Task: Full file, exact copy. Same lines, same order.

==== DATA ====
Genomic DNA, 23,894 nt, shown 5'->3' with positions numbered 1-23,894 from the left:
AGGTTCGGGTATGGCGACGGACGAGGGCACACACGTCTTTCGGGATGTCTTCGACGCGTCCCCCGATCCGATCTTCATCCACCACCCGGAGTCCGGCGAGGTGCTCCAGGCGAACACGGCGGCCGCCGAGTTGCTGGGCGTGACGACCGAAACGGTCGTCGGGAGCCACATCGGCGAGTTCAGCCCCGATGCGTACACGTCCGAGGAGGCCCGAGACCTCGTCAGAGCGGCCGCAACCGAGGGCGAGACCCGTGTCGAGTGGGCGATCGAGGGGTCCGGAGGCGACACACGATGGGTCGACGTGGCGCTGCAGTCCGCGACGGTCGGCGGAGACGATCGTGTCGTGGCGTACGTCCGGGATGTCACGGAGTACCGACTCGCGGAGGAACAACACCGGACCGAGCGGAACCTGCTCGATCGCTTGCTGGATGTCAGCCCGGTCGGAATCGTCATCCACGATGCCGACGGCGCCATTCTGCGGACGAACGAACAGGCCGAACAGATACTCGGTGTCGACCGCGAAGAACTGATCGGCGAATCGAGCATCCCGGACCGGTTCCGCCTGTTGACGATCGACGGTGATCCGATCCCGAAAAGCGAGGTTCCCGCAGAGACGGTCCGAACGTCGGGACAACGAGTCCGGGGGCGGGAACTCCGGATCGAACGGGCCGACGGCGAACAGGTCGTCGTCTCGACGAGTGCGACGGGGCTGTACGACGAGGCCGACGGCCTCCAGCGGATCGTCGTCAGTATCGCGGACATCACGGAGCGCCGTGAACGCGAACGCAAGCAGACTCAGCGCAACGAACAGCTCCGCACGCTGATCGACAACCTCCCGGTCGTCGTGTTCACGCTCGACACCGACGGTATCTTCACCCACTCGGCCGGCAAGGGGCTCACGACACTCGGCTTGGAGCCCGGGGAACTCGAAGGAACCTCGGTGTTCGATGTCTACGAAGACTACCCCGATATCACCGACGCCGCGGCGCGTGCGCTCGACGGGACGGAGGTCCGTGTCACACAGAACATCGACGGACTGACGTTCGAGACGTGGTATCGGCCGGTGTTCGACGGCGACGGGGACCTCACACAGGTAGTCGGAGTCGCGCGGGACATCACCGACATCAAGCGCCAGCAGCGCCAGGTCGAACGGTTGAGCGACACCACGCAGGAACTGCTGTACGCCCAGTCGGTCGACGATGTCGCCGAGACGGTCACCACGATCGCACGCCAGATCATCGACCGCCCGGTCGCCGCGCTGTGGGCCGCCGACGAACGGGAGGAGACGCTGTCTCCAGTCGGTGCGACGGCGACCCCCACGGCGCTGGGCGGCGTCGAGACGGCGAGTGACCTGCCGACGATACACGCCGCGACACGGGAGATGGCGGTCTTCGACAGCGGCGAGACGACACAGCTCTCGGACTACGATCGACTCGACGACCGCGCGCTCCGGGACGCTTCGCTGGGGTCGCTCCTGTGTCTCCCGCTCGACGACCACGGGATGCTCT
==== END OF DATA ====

Genomic DNA, 23,894 nt, shown 5'->3' with positions numbered 1-23,894 from the left:
AGGTTCGGGTATGGCGACGGACGAGGGCACACACGTCTTTCGGGATGTCTTCGACGCGTCCCCCGATCCGATCTTCATCCACCACCCGGAGTCCGGCGAGGTGCTCCAGGCGAACACGGCGGCCGCCGAGTTGCTGGGCGTGACGACCGAAACGGTCGTCGGGAGCCACATCGGCGAGTTCAGCCCCGATGCGTACACGTCCGAGGAGGCCCGAGACCTCGTCAGAGCGGCCGCAACCGAGGGCGAGACCCGTGTCGAGTGGGCGATCGAGGGGTCCGGAGGCGACACACGATGGGTCGACGTGGCGCTGCAGTCCGCGACGGTCGGCGGAGACGATCGTGTCGTGGCGTACGTCCGGGATGTCACGGAGTACCGACTCGCGGAGGAACAACACCGGACCGAGCGGAACCTGCTCGATCGCTTGCTGGATGTCAGCCCGGTCGGAATCGTCATCCACGATGCCGACGGCGCCATTCTGCGGACGAACGAACAGGCCGAACAGATACTCGGTGTCGACCGCGAAGAACTGATCGGCGAATCGAGCATCCCGGACCGGTTCCGCCTGTTGACGATCGACGGTGATCCGATCCCGAAAAGCGAGGTTCCCGCAGAGACGGTCCGAACGTCGGGACAACGAGTCCGGGGGCGGGAACTCCGGATCGAACGGGCCGACGGCGAACAGGTCGTCGTCTCGACGAGTGCGACGGGGCTGTACGACGAGGCCGACGGCCTCCAGCGGATCGTCGTCAGTATCGCGGACATCACGGAGCGCCGTGAACGCGAACGCAAGCAGACTCAGCGCAACGAACAGCTCCGCACGCTGATCGACAACCTCCCGGTCGTCGTGTTCACGCTCGACACCGACGGTATCTTCACCCACTCGGCCGGCAAGGGGCTCACGACACTCGGCTTGGAGCCCGGGGAACTCGAAGGAACCTCGGTGTTCGATGTCTACGAAGACTACCCCGATATCACCGACGCCGCGGCGCGTGCGCTCGACGGGACGGAGGTCCGTGTCACACAGAACATCGACGGACTGACGTTCGAGACGTGGTATCGGCCGGTGTTCGACGGCGACGGGGACCTCACACAGGTAGTCGGAGTCGCGCGGGACATCACCGACATCAAGCGCCAGCAGCGCCAGGTCGAACGGTTGAGCGACACCACGCAGGAACTGCTGTACGCCCAGTCGGTCGACGATGTCGCCGAGACGGTCACCACGATCGCACGCCAGATCATCGACCGCCCGGTCGCCGCGCTGTGGGCCGCCGACGAACGGGAGGAGACGCTGTCTCCAGTCGGTGCGACGGCGACCCCCACGGCGCTGGGCGGCGTCGAGACGGCGAGTGACCTGCCGACGATACACGCCGCGACACGGGAGATGGCGGTCTTCGACAGCGGCGAGACGACACAGCTCTCGGACTACGATCGACTCGACGACCGCGCGCTCCGGGACGCTTCGCTGGGGTCGCTCCTGTGTCTCCCGCTCGACGACCACGGGATGCTCT